Getting-things-done applications (GTD) are widely popular so I won’t cover them again. A few good ones have already been elaborated on this site, which are Things for Mac, Remember The Milk, Simple GTD, Task Toy and a few others covered by Daniel.

6. Integrating Apple Mail, iCal and Address Book

There are several new features in Apple Mail 3.0 and a very prominent one is the addition of Data Detectors. Place your cursor over an email address and you have the option of adding that person as a contact into Address Book. It will also highlight dates, times, and certain keywords like ‘tomorrow’, ‘later today’, ’15th of March’ which can be added into iCal as appointments. Addresses will also be detected and mapped into directions. Since Apple provided us with these features, we might as well make use of them.

Leopard - Data Detectors

7. Use Automator for repetitive tasks

I basically use Automator to save time on little tasks such as batch renaming, automatically sending birthday emails to friends, properly re-capitalizing song titles in iTunes, watermarking my PDF files and batch-resizing images. If you would like to know how I do all this, shout out in the comments and I will consider writing a tutorial solely on Automator.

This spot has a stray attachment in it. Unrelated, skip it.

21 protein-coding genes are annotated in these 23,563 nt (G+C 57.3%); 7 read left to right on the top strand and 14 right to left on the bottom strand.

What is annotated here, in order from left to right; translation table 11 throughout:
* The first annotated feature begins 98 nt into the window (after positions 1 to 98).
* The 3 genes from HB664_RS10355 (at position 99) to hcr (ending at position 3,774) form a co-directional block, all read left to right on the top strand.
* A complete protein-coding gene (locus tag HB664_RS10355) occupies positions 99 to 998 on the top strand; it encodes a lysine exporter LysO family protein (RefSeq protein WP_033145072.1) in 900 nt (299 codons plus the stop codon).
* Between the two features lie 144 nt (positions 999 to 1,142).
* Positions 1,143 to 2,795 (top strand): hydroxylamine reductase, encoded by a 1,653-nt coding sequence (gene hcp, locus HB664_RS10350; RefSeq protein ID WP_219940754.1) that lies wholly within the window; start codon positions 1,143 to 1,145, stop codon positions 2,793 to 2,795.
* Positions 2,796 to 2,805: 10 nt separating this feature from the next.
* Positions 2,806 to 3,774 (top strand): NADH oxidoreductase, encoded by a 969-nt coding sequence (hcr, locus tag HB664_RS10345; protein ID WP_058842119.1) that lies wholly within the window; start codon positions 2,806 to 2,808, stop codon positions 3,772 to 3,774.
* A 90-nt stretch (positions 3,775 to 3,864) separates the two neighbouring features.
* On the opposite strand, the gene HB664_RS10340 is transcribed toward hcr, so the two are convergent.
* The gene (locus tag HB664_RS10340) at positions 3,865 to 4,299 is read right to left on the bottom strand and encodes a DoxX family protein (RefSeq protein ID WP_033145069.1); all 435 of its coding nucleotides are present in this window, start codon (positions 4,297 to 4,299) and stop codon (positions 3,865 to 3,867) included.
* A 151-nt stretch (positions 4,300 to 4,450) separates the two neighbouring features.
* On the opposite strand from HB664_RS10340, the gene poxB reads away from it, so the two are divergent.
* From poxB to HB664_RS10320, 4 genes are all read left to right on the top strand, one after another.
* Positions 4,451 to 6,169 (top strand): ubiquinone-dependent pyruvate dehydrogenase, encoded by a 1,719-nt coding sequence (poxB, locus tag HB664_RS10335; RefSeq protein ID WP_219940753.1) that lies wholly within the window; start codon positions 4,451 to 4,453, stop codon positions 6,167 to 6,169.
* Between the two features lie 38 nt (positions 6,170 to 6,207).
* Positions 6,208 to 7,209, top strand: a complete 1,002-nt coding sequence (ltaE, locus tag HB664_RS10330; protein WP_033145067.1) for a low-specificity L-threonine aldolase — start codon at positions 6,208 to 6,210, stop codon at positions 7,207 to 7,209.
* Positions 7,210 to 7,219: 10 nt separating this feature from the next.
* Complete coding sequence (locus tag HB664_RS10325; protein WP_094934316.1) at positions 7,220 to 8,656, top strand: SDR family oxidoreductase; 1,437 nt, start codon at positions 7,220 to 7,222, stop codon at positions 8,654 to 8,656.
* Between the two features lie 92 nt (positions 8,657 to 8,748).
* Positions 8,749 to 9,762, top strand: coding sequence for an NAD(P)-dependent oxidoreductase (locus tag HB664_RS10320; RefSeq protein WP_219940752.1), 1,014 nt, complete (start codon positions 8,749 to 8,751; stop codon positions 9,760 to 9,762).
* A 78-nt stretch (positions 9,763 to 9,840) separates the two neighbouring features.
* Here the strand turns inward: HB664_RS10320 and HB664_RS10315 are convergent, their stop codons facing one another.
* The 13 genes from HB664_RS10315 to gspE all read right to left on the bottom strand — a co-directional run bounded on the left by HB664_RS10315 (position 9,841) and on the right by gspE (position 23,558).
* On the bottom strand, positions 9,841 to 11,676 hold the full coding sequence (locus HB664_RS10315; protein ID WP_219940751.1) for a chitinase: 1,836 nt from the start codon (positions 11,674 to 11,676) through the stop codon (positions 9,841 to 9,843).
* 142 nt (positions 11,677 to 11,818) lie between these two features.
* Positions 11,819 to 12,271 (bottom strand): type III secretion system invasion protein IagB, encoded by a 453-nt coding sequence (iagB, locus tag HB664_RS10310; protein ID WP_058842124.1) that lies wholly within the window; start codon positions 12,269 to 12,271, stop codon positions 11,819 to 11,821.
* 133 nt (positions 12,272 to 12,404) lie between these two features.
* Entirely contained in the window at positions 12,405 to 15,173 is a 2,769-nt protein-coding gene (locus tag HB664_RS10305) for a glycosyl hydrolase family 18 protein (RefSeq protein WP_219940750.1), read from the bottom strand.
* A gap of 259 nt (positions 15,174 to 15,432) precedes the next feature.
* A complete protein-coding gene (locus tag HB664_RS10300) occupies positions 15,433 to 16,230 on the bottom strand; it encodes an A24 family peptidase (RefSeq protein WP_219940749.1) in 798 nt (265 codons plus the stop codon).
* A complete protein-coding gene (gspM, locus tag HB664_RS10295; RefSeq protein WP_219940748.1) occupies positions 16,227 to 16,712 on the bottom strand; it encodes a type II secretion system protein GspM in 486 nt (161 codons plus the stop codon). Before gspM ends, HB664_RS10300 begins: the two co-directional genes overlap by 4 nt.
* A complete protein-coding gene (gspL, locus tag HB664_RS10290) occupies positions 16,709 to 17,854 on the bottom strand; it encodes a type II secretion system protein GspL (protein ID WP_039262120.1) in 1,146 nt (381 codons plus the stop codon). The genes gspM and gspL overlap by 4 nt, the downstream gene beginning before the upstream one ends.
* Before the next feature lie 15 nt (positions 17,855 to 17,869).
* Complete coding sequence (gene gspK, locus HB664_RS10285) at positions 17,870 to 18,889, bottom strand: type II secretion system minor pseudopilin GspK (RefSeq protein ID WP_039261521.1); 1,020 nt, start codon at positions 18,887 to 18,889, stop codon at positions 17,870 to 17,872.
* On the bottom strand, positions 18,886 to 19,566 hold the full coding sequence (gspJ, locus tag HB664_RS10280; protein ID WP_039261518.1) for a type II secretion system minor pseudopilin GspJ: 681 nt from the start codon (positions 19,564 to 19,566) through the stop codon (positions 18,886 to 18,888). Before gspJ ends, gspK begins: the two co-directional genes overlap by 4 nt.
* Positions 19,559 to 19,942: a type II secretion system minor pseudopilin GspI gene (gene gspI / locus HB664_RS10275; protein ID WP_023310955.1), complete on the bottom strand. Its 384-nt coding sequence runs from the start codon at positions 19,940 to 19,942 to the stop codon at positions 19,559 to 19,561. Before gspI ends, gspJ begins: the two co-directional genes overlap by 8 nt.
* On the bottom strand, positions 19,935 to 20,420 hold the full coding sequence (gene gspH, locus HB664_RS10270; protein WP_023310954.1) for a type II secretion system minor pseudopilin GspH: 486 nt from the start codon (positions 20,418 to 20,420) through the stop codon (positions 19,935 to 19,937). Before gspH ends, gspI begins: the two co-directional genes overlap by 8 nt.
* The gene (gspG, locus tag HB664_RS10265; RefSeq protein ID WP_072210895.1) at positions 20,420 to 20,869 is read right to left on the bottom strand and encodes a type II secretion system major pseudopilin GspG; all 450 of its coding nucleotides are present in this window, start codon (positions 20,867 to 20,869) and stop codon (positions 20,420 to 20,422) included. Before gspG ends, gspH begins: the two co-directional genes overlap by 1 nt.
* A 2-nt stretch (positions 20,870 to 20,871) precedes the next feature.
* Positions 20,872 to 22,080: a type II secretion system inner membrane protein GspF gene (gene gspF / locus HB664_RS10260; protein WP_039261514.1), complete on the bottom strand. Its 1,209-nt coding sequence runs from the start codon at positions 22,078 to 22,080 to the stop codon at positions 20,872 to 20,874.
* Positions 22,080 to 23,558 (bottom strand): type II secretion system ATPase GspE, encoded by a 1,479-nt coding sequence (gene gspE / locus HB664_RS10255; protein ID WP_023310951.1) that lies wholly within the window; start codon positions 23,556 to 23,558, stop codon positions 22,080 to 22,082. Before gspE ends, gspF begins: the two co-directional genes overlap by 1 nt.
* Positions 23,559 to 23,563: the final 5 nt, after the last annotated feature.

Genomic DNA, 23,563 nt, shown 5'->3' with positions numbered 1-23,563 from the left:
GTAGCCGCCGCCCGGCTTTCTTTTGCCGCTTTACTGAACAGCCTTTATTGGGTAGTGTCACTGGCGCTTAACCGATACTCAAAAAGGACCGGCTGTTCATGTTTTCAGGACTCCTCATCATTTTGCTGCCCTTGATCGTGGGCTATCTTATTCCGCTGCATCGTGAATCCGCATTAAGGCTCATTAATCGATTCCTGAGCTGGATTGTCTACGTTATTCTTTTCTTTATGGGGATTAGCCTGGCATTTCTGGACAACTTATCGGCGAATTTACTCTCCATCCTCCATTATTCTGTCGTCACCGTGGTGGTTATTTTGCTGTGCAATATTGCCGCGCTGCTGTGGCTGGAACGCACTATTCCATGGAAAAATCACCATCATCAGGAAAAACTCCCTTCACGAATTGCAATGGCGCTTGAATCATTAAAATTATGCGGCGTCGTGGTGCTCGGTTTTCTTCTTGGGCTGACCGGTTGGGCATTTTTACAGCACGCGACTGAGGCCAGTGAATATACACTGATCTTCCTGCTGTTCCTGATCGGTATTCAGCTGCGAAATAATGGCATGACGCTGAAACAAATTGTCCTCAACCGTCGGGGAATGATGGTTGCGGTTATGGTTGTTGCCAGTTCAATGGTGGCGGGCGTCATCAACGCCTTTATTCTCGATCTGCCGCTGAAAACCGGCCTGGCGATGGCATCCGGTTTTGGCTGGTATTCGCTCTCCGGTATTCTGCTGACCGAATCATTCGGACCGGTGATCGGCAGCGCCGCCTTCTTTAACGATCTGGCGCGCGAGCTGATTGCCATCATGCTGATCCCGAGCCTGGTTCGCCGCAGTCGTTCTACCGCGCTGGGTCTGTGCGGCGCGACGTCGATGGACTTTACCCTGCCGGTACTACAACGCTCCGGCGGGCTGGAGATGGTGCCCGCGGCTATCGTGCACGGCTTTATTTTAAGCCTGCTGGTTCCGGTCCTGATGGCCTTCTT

8. Enlarge your screen estate

The easiest way to do this is to get a larger screen, of course. Or have 3 of them like Al Gore. Another way is to use Spaces. By default, Spaces extends your desktop up to 4 times (4 desktops). However, if you notice its preferences more carefully, you will see that you’re actually able to have up to 16 desktops! That’s a whole lot of estate to play with, and pretty troublesome to maneuver too.

Warp is a preference pane that will allow you to use your mouse to switch between Spaces, rather than using the keyboard shortcut. By moving your mouse cursor to an edge of the screen, you will see a small preview of the neighboring desktop, and clicking on it will ‘warp’ you there. It’s a pretty cool application to help you navigate if you can’t remember what’s running on each desktop.


If you would like to see how Warp works, check it the screencast at the bottom of this page.

That concludes my two-part article on increasing productivity on your Mac. I hope you enjoyed reading it as much as I have writing it.

(By) Jackson Chung is a full-time med student attempting to perform a juggling act with relationship, studies and his future.